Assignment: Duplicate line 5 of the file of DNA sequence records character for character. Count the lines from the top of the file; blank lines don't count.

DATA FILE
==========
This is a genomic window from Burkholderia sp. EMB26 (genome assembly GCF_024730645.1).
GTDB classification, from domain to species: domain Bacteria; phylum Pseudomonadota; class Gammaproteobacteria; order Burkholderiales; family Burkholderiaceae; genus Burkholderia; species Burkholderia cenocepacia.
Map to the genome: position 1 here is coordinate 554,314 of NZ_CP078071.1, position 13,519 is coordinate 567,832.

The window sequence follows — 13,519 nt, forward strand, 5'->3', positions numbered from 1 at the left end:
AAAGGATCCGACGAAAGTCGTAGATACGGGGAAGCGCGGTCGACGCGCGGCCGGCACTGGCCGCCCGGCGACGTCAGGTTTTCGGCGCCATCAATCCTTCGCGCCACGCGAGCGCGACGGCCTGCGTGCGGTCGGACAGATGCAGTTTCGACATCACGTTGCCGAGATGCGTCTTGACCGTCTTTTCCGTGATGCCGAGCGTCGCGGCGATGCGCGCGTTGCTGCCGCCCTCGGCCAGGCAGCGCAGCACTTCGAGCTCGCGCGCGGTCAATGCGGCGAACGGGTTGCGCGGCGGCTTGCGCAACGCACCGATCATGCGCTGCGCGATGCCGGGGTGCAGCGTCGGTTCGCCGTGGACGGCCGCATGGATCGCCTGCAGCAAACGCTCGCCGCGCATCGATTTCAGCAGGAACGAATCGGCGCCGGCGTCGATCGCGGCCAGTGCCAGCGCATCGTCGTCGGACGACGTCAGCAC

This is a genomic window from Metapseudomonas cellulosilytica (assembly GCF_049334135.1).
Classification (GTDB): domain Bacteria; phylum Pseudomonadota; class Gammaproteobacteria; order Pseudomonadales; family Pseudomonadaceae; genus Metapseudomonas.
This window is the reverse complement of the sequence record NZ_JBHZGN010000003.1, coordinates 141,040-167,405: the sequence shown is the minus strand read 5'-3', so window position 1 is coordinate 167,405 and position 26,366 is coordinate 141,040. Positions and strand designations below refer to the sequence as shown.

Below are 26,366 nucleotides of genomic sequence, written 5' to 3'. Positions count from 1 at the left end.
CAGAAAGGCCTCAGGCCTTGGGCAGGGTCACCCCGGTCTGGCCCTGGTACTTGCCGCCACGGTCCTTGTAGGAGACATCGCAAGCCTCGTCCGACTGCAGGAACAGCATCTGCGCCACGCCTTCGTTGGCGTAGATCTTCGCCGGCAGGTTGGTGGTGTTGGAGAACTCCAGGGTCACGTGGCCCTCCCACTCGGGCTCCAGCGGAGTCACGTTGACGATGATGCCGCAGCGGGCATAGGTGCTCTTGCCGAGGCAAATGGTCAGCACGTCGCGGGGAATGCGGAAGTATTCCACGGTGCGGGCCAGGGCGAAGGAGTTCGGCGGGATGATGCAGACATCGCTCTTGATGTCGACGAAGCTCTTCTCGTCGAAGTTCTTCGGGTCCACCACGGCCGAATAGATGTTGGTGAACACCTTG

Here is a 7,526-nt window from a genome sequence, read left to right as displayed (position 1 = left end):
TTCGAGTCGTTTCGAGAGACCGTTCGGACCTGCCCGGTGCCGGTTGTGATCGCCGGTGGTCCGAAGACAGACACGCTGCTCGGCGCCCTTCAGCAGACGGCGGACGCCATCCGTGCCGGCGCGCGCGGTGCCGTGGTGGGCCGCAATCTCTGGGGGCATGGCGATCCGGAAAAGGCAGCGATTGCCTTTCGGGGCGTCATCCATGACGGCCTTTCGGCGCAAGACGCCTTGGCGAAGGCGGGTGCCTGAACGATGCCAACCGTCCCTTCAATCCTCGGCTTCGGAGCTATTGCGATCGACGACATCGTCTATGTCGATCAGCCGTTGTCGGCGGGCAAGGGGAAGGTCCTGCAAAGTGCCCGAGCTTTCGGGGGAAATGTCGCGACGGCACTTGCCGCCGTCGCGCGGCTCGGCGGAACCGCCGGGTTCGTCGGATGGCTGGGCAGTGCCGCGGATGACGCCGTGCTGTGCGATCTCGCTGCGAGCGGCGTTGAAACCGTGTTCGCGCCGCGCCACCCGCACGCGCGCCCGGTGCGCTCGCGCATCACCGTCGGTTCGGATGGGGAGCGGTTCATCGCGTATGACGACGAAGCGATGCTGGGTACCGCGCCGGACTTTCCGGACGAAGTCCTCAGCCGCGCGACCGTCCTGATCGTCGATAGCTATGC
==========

AAAGGATCCGACGAAAGTCGTAGATACGGGGAAGCGCGGTCGACGCGCGGCCGGCACTGGCCGCCCGGCGACGTCAGGTTTTCGGCGCCATCAATCCTTCGCGCCACGCGAGCGCGACGGCCTGCGTGCGGTCGGACAGATGCAGTTTCGACATCACGTTGCCGAGATGCGTCTTGACCGTCTTTTCCGTGATGCCGAGCGTCGCGGCGATGCGCGCGTTGCTGCCGCCCTCGGCCAGGCAGCGCAGCACTTCGAGCTCGCGCGCGGTCAATGCGGCGAACGGGTTGCGCGGCGGCTTGCGCAACGCACCGATCATGCGCTGCGCGATGCCGGGGTGCAGCGTCGGTTCGCCGTGGACGGCCGCATGGATCGCCTGCAGCAAACGCTCGCCGCGCATCGATTTCAGCAGGAACGAATCGGCGCCGGCGTCGATCGCGGCCAGTGCCAGCGCATCGTCGTCGGACGACGTCAGCAC